Monday, April 8, 2013

The Confusion Between Mania and Hypomania

I have a friend whom we'll call John. For nearly two decades John was diagnosed as a manic depressive. He had been given this diagnosis on four different occasions throughout those years.

John's medical assistance with the condition was on again, off again because of his financial situation. He was never actually on a program long enough to get the right medication. Medications for bipolar disorder are not one size fits all and it can be extremely difficult to get on the right medicine.

Finally, John was able to get into a system that was going to offer long term help regardless of his financial situation. There was finally hope for him.

However, a most curious thing happened when he went through the consultations with his new doctors to verify his condition. After having been diagnosed four times as a manic depressive, they were now telling him that while he may well have depression, he did not have mania and what he really need was anger management classes. He was told that at best he had hypomania.

How could this be? Why was he told so many times that he did have it, and what is hypomania?

Mania vs. Hypomania

John had episodes where he would fly into rages, yell and throw things around. He also had happier episodes where he would go into states of hyperactivity. In these situations he would sing, tell jokes and act silly. That doesn't sound too bad in itself, but when you do it constantly to the point that you are driving people around you nuts, you might have a problem. Especially if you're running up and down the halls doing it.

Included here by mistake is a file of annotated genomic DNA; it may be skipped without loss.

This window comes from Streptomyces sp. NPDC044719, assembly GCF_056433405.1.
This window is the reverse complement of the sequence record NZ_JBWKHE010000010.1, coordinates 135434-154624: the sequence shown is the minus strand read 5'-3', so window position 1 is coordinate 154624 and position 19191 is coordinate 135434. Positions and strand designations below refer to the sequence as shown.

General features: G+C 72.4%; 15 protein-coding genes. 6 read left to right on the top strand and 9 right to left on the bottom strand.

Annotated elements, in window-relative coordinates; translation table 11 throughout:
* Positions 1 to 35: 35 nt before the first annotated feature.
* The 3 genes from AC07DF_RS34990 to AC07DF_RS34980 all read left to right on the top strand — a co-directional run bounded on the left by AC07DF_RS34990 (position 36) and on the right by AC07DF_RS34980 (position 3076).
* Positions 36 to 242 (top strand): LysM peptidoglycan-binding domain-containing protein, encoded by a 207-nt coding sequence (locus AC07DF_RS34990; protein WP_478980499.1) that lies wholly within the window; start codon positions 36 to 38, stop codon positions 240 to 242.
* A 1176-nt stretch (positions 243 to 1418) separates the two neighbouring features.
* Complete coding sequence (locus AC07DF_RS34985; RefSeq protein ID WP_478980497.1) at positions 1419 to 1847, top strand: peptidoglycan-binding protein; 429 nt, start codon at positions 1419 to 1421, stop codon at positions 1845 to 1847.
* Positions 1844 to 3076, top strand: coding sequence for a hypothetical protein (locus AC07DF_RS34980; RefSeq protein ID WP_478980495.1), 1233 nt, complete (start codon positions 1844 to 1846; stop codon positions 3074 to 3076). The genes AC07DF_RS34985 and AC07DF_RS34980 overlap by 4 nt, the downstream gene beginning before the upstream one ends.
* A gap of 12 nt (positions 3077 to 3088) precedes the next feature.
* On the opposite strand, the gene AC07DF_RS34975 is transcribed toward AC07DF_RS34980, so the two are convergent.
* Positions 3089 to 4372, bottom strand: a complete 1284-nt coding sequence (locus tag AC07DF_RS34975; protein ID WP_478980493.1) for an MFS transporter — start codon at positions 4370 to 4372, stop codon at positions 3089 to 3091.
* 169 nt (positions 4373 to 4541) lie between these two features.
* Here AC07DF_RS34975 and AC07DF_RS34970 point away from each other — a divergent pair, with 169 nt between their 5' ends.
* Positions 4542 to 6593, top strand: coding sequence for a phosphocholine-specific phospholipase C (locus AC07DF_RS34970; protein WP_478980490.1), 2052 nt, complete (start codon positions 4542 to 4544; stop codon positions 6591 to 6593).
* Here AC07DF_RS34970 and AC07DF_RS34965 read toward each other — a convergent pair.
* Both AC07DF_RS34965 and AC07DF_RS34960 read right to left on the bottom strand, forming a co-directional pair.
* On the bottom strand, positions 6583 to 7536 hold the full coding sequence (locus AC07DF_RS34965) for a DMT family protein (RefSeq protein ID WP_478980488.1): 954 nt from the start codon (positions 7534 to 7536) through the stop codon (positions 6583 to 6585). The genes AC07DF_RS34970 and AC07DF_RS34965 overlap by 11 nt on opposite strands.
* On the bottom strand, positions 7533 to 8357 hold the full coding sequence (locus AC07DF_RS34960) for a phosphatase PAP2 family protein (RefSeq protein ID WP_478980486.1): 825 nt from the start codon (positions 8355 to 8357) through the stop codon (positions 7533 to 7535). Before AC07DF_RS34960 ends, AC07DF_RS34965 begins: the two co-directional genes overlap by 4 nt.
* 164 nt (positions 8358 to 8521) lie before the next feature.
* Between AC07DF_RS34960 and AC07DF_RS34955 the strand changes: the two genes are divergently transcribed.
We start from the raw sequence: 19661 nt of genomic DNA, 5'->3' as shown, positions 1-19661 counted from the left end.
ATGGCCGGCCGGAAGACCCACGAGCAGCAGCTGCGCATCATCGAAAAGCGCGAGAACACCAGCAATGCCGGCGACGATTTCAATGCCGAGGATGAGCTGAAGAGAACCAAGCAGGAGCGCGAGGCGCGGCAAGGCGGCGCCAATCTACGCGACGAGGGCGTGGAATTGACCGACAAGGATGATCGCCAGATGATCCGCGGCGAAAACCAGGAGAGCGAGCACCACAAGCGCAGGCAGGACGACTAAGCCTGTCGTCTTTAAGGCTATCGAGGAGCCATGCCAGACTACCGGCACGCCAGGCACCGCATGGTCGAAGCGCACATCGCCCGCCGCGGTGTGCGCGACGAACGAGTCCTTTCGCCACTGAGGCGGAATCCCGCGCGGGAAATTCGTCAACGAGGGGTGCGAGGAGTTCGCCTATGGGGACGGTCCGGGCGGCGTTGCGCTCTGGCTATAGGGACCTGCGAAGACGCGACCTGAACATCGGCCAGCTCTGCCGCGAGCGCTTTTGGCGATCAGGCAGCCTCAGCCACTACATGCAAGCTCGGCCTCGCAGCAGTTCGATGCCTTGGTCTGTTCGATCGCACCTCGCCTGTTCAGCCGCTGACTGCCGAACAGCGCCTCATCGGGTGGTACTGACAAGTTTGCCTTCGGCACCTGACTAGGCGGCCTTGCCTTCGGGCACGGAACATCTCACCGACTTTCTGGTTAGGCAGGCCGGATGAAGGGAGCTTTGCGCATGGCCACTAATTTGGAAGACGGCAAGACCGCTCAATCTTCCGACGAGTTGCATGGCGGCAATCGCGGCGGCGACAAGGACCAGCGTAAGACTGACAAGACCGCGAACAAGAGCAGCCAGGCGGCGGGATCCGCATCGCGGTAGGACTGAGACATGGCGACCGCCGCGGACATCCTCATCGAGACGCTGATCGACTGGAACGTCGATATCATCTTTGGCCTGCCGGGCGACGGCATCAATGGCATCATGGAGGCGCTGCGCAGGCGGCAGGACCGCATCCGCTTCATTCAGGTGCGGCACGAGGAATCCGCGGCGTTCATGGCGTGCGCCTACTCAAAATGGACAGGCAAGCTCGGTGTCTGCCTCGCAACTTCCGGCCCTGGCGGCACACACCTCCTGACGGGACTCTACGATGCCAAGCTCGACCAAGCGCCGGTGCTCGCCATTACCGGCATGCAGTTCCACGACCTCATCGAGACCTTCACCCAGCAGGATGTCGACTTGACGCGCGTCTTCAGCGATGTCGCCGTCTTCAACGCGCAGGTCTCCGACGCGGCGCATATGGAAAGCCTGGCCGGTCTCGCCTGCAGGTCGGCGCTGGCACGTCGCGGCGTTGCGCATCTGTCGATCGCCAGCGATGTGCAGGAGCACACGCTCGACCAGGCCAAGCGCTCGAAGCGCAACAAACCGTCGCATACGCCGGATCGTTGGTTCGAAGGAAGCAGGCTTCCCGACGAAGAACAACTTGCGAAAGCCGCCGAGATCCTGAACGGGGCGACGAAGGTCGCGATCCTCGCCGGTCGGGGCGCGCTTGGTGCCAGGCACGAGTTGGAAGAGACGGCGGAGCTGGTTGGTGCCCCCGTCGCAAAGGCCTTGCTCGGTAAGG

So John was asked how long those times lasted. The answer was that the rages might go on for days at a time, maybe even a week or two. The super silly part might be on and off for two or three days.

He was also asked if he ever got in his car and drove very fast and recklessly. The answer was no. Then he was asked if he had times of abnormally active sexual behavior. Again, the answer was no. That's when he was told that he did not have mania, but hypomania.

Apparently, hypomania is a much milder version of full-blown mania. In true mania, you may have racing thoughts, hear voices, have delusions of grandeur, increased irritability and anger, and very fast speech.

In hypomania, you have increased levels of creativity and ideas, energy, and feelings of euphoria. While it may not sound all that different from regular mania, it is milder. In fact, many productive workaholics have this condition. That may sound ideal, but the truth is that as time goes on it can progress into full-blown mania, which is not at all desirable.

The treatment for both conditions is essentially the same. A mood stabilizer must be used to keep the mania or hypomania from occurring, and an antidepressant must be used to keep the depression from occurring.

Now that John was all confused about what he was told as opposed to what he had previously been told, it seems the diagnosis was later reversed. The more the doctor's worked with him, they eventually learned that he was indeed a manic depressive and not a 'hypomania depressive'. The difference now was that he was a confused one.

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